Each to his iPod, or great music for all?
Saturday 27 October, 10.30am until 12.00pm, Seminar Space Battle for Music

There is no doubt that music is universal in the sense that it exists in every culture, and that everyone enjoys and responds to it in one form or another, but can any one piece or genre of music ever appeal to everyone? In modern Western society we can choose from countless genres drawn from all over the world. The Western classical canon no longer enjoys privileged status in the musical marketplace. From opera to garage, different genres of music are fiercely defended and identified with by some groups and yet hated by others. At the same time, though, few would argue that all types of music are equal, and most of us want other people to share the music we love.

Is any particular form of music truly universal? Can aesthetic judgements escape cultural specificity, or rise above personal taste? Is a Chinese musician who plays Bach embracing something universal, or simply becoming Westernised? Are classical music buffs just another tribe? Or might other forms of music also stake a claim to being universal? And if there are no universals, how can we engage with new and unfamiliar music?


Ivan Hewett
chief music critic, Daily Telegraph; professor, Royal College of Music; broadcaster; author, Music: healing the rift
Barb Jungr
singer, writer and performer; CDs include, The Man in the Long Black Coat and From Stockport to Memphis
Sir Nicholas Kenyon
managing director, Barbican Centre; presenter, BBC Radio 4’s Cities From The Ashes; former director BBC Proms
Jon 'Webbo' Webster
CEO, Music Managers Forum; founder, Mercury Music Prize
Dolan Cummings
associate fellow, Academy of Ideas; author, That Existential Leap: a crime story (forthcoming from Zero Books)

 Produced by

Dolan Cummings associate fellow, Academy of Ideas; author, That Existential Leap: a crime story (forthcoming from Zero Books)
Cara Bleiman teacher, Arnhem Wharf Primary School

Each to his iPod, or great music for all?, Anca Dumitrescu

 Recommended readings

Vanishing acts
The recorded era witnessed levels of literacy and popularity for classical music that are unlikely to be seen again
Martin Kettle, The Guardian, 2 April 2007

Segregation blues
What is the distinction between folk and popular music and is it really tenable except on the grounds of racial authenticity?
Hugh Barker and Yuval Taylor, Guardian, 3 April 2007

Where have all the rock stars gone?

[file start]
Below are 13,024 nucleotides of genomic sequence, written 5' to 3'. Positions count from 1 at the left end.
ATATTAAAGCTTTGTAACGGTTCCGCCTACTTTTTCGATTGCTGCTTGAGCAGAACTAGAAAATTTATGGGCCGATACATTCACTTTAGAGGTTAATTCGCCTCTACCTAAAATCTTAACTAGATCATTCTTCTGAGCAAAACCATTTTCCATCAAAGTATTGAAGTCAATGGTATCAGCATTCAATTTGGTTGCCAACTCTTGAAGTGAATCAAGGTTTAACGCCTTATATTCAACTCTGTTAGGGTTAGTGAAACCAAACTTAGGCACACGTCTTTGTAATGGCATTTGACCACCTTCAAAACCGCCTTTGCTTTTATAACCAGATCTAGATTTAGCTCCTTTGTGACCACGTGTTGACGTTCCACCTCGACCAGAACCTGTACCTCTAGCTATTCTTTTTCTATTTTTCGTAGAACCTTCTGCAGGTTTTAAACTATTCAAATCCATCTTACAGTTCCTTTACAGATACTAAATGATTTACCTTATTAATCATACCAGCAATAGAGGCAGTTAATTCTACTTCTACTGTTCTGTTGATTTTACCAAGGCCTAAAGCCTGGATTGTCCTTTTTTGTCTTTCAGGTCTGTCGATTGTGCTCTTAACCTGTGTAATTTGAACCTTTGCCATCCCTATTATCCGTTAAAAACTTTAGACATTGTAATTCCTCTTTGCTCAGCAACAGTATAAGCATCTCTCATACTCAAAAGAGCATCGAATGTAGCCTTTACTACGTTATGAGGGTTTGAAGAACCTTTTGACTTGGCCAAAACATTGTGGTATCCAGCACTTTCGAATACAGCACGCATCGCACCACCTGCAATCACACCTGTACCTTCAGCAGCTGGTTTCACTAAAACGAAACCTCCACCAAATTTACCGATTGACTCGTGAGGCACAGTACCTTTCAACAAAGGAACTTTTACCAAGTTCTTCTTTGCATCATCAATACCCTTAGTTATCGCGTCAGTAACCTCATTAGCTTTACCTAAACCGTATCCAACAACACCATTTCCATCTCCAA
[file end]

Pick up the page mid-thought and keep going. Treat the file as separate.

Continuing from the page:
With the shift from public to private consumption, and from mass to a niche culture, the very notion of popular music becomes outmoded
David Shumway, Chronicle of Higher Education, 21 June 2007

The single tradition exploded
A century of recording and broadcasting has expanded our taste and brought a vast new richness to classical music
Nicholas Kenyon, Guardian, 15 February 2005

Why classical music is out of tune with the iPod
Classical music doesn't belong to the private, mobile space of the iPod, but to the public space of churches, libraries, debating societies and concerts
Ivan Hewett, Telegraph, 3 August 2005

Music, Culture and Experience: Selected Papers of John Blacking
One of the most important ethnomusicologists of the century, John Blacking is known for his interest in the relationship of music to biology, psychology, dance and politics. He attempted to document the ways in which music-making expresses the human condition, how it transcends social divisions and how it can be used to improve the quality of human life.
John Blacking, University of Chicago Press,

On the radical in musicology
The discipline of musicology is pleasurable in terms of that which it disciplines; the unthinking enthusiasm of the amateur
Ian Biddle, Radical Musicology, 31 December 2005

Performing Rites: Evaluating Popular Music
'A socio-philosophical quarrel with history about the value of pop music and popular culture.'
Simon Frith, Oxford University Press,

New Musical experiences
Have changes in the means of distributing and consuming music privatised what was once a collective experience?
Dan Hill, City of Sound, 2 January 2006

recommended by spiked

The death of the LP
Donald Winchester, 21 November 2005

Session partners

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